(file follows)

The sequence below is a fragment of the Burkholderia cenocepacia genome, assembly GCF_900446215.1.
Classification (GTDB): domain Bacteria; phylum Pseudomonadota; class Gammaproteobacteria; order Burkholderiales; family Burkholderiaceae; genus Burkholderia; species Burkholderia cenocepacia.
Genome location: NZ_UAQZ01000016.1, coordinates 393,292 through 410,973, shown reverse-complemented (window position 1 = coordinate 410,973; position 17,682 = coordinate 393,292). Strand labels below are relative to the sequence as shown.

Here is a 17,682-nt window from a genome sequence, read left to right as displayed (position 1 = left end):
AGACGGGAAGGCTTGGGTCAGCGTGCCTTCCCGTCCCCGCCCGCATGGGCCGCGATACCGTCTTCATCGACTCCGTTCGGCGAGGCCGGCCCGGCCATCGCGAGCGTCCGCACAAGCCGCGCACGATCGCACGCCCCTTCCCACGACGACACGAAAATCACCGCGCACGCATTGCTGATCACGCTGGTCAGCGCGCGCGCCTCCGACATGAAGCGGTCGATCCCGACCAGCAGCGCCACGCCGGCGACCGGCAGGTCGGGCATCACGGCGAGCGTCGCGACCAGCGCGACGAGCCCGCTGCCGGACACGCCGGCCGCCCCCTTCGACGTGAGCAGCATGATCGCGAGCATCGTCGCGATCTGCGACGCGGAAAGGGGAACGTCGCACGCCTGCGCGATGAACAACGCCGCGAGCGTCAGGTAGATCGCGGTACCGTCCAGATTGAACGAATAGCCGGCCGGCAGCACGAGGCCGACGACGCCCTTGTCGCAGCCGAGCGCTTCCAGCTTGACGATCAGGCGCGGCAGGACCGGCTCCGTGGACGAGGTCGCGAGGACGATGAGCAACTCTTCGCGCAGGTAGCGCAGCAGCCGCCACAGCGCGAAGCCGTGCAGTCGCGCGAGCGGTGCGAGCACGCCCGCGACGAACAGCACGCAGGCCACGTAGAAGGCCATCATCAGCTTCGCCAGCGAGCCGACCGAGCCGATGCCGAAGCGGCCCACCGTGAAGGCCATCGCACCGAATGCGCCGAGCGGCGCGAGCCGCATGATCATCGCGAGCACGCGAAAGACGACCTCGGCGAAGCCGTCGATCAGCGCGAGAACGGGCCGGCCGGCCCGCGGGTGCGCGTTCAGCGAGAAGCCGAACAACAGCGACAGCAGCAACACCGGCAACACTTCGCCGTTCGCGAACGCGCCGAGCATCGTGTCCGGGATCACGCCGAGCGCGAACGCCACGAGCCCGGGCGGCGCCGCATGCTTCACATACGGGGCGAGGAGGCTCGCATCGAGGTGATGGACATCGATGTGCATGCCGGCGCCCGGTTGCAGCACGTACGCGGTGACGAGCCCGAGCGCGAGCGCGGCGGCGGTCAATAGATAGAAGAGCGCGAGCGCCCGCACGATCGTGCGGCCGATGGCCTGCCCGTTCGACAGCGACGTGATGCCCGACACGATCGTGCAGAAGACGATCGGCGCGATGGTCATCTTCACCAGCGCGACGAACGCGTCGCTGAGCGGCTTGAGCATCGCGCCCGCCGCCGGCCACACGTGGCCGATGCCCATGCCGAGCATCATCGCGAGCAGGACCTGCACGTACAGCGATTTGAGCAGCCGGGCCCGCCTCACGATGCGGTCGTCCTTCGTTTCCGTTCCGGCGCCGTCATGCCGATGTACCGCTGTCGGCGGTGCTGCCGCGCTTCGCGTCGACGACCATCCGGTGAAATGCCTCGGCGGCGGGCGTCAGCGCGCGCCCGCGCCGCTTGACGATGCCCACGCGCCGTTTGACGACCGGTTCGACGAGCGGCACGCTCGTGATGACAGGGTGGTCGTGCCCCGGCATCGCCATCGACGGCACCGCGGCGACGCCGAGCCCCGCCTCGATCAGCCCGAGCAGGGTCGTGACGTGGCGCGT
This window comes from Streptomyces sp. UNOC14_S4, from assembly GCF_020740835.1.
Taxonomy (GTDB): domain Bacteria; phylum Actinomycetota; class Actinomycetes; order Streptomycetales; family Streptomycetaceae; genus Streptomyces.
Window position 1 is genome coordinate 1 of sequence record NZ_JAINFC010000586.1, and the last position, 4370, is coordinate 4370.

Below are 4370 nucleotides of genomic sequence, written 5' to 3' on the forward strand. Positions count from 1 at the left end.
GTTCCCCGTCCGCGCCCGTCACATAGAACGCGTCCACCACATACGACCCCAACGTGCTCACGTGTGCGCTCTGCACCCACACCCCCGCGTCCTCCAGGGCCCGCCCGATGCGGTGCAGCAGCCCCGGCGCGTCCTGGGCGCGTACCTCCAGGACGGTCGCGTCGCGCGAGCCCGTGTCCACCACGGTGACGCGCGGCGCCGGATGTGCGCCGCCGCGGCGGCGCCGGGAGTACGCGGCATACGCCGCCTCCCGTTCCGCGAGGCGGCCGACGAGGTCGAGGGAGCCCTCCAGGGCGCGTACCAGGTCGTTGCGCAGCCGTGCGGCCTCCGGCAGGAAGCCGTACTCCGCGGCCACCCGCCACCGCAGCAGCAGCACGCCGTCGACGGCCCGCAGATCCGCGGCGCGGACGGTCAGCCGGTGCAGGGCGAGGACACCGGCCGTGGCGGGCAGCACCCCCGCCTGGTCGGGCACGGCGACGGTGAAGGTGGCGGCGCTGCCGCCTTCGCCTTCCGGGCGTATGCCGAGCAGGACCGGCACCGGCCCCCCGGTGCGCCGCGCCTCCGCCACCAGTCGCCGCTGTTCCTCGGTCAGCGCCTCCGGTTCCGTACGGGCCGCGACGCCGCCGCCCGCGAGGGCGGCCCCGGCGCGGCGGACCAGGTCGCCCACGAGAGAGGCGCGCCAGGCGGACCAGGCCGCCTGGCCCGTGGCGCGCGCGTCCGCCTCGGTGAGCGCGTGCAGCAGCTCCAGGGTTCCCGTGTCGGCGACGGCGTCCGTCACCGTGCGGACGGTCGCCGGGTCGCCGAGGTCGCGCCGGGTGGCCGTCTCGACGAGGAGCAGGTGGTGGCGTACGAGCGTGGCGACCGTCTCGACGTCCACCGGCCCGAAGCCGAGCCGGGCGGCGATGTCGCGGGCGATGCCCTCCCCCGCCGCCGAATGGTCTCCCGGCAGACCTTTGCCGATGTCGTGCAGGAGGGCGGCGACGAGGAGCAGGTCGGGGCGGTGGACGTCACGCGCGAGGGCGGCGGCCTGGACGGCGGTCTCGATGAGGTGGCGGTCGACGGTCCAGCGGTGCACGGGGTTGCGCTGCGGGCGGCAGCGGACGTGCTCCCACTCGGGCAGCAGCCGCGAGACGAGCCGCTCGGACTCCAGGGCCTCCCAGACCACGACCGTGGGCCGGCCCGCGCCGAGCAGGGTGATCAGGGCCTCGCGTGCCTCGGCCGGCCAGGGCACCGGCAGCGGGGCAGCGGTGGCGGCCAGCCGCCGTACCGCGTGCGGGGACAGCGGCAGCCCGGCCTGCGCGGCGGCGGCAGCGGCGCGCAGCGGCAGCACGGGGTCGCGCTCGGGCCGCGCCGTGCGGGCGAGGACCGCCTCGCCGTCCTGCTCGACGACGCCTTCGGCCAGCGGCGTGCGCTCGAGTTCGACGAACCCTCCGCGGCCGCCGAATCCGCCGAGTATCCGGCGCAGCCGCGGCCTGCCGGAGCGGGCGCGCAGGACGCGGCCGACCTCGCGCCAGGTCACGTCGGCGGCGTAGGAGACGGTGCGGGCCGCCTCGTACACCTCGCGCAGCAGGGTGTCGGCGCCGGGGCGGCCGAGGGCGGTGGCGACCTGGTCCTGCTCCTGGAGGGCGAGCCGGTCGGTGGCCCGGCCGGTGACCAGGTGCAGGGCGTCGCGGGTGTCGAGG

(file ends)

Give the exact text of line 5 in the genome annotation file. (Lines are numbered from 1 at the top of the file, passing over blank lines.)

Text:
AGACGGGAAGGCTTGGGTCAGCGTGCCTTCCCGTCCCCGCCCGCATGGGCCGCGATACCGTCTTCATCGACTCCGTTCGGCGAGGCCGGCCCGGCCATCGCGAGCGTCCGCACAAGCCGCGCACGATCGCACGCCCCTTCCCACGACGACACGAAAATCACCGCGCACGCATTGCTGATCACGCTGGTCAGCGCGCGCGCCTCCGACATGAAGCGGTCGATCCCGACCAGCAGCGCCACGCCGGCGACCGGCAGGTCGGGCATCACGGCGAGCGTCGCGACCAGCGCGACGAGCCCGCTGCCGGACACGCCGGCCGCCCCCTTCGACGTGAGCAGCATGATCGCGAGCATCGTCGCGATCTGCGACGCGGAAAGGGGAACGTCGCACGCCTGCGCGATGAACAACGCCGCGAGCGTCAGGTAGATCGCGGTACCGTCCAGATTGAACGAATAGCCGGCCGGCAGCACGAGGCCGACGACGCCCTTGTCGCAGCCGAGCGCTTCCAGCTTGACGATCAGGCGCGGCAGGACCGGCTCCGTGGACGAGGTCGCGAGGACGATGAGCAACTCTTCGCGCAGGTAGCGCAGCAGCCGCCACAGCGCGAAGCCGTGCAGTCGCGCGAGCGGTGCGAGCACGCCCGCGACGAACAGCACGCAGGCCACGTAGAAGGCCATCATCAGCTTCGCCAGCGAGCCGACCGAGCCGATGCCGAAGCGGCCCACCGTGAAGGCCATCGCACCGAATGCGCCGAGCGGCGCGAGCCGCATGATCATCGCGAGCACGCGAAAGACGACCTCGGCGAAGCCGTCGATCAGCGCGAGAACGGGCCGGCCGGCCCGCGGGTGCGCGTTCAGCGAGAAGCCGAACAACAGCGACAGCAGCAACACCGGCAACACTTCGCCGTTCGCGAACGCGCCGAGCATCGTGTCCGGGATCACGCCGAGCGCGAACGCCACGAGCCCGGGCGGCGCCGCATGCTTCACATACGGGGCGAGGAGGCTCGCATCGAGGTGATGGACATCGATGTGCATGCCGGCGCCCGGTTGCAGCACGTACGCGGTGACGAGCCCGAGCGCGAGCGCGGCGGCGGTCAATAGATAGAAGAGCGCGAGCGCCCGCACGATCGTGCGGCCGATGGCCTGCCCGTTCGACAGCGACGTGATGCCCGACACGATCGTGCAGAAGACGATCGGCGCGATGGTCATCTTCACCAGCGCGACGAACGCGTCGCTGAGCGGCTTGAGCATCGCGCCCGCCGCCGGCCACACGTGGCCGATGCCCATGCCGAGCATCATCGCGAGCAGGACCTGCACGTACAGCGATTTGAGCAGCCGGGCCCGCCTCACGATGCGGTCGTCCTTCGTTTCCGTTCCGGCGCCGTCATGCCGATGTACCGCTGTCGGCGGTGCTGCCGCGCTTCGCGTCGACGACCATCCGGTGAAATGCCTCGGCGGCGGGCGTCAGCGCGCGCCCGCGCCGCTTGACGATGCCCACGCGCCGTTTGACGACCGGTTCGACGAGCGGCACGCTCGTGATGACAGGGTGGTCGTGCCCCGGCATCGCCATCGACGGCACCGCGGCGACGCCGAGCCCCGCCTCGATCAGCCCGAGCAGGGTCGTGACGTGGCGCGT